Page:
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Chemomechanical Regulation of SNARE Proteins Studied with Molecular Dynamics Simulations

By Lars V. Bock, Brian Hutchings, Helmut Grubmüller and Dixon J. Woodbury


SNAP-25B is a neuronal protein required for neurotransmitter (NT) release and is the target of Botulinum Toxins A and E. It has two SNARE domains that form a four-helix bundle when combined with syntaxin 1A and synaptobrevin. Formation of the three-protein complex requires both SNARE domains of SNAP-25B to align parallel, stretching out a central linker. The N-terminal of the linker has four cysteines within eight amino acids. Palmitoylation of these cysteines helps target SNAP-25B to the membrane; however, these cysteines are also an obvious target for oxidation, which has been shown to decrease SNARE complex formation and NT secretion. Because the linker is only slightly longer than the SNARE complex, formation of a disulfide bond between two cysteines might shorten it sufficiently to reduce secretion by limiting complex formation. To test this idea, we have carried out molecular dynamics simulations of the SNARE complex in the oxidized and reduced states. Indeed, marked conformational differences and a reduction of helical content in SNAP-25B upon oxidation are seen. Further differences are found for hydrophobic interactions at three locations, crucial for the helix-helix association. Removal of the linker induced different conformational changes than oxidation. The simulations suggest that oxidation of the cysteines leads to a dysfunctional SNARE complex, thus downregulating NT release during oxidative stress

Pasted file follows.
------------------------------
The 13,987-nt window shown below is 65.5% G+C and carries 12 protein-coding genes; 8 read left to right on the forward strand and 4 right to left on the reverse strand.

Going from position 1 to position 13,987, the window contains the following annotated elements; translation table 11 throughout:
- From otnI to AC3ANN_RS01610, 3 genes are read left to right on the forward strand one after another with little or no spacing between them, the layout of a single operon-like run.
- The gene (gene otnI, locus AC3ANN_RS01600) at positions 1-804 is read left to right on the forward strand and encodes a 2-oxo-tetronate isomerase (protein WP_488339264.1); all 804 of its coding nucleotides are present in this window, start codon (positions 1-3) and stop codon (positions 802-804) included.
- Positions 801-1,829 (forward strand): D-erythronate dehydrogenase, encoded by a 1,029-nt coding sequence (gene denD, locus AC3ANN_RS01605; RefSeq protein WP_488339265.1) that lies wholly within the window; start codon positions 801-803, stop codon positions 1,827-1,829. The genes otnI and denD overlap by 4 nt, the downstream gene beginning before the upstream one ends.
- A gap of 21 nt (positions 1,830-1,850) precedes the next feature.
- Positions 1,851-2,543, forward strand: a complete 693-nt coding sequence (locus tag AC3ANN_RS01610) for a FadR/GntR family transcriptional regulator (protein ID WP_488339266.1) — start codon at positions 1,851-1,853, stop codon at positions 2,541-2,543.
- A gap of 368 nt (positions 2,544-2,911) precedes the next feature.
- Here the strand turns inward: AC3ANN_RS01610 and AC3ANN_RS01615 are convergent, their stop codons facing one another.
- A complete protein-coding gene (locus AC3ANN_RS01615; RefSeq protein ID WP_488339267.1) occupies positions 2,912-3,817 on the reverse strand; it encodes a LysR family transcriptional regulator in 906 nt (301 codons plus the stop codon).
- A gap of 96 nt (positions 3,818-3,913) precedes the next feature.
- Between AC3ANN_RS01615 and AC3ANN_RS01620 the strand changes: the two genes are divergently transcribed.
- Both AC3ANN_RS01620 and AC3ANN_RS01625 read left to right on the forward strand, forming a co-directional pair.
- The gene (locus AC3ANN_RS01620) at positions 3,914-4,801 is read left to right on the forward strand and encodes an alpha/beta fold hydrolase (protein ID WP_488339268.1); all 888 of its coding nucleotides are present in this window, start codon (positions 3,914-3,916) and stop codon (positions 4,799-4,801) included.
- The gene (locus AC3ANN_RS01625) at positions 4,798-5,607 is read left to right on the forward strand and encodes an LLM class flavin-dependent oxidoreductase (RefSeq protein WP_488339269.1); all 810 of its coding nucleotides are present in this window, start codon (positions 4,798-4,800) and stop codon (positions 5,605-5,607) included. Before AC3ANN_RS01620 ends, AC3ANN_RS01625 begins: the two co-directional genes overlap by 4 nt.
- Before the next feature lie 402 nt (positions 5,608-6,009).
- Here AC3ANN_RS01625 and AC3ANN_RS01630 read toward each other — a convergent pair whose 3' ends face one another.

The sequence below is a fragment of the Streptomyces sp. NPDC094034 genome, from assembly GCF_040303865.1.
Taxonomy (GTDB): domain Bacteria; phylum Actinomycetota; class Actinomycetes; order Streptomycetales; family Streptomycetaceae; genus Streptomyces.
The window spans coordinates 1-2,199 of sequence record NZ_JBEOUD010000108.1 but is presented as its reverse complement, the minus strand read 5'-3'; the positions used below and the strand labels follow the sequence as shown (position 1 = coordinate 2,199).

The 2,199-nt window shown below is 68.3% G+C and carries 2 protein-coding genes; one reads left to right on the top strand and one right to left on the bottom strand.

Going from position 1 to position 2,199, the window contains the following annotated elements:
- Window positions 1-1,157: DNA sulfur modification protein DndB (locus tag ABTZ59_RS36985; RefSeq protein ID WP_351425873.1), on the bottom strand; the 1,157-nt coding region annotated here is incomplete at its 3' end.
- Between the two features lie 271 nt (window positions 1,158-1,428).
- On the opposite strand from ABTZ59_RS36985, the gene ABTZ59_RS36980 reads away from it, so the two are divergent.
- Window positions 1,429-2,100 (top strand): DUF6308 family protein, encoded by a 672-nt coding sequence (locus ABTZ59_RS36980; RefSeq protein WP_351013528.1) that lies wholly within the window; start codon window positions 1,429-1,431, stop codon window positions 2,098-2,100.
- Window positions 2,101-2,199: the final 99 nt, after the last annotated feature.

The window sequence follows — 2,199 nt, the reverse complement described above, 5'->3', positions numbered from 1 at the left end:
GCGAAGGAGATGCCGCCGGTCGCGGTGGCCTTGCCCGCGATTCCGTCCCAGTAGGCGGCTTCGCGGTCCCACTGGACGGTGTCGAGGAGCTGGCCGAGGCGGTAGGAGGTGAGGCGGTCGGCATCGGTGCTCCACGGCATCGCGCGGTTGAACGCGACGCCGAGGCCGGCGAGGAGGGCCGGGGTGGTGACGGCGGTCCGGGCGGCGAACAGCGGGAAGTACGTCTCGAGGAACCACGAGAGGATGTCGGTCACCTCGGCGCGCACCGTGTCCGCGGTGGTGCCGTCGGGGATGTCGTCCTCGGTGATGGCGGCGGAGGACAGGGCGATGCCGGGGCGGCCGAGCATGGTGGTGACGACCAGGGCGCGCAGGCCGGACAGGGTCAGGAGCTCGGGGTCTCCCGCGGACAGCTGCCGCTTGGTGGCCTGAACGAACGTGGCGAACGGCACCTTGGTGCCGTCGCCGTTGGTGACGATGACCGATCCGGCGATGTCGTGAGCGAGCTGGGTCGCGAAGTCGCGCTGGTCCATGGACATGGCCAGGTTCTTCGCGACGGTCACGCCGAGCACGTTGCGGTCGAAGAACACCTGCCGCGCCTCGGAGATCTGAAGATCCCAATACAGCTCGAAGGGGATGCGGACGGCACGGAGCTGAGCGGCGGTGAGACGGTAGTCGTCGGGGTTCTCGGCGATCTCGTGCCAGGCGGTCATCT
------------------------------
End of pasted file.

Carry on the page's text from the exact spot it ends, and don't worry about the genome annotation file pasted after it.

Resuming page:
Topics: Protein
Publisher: The Biophysical Society
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Provided by: PubMed Central
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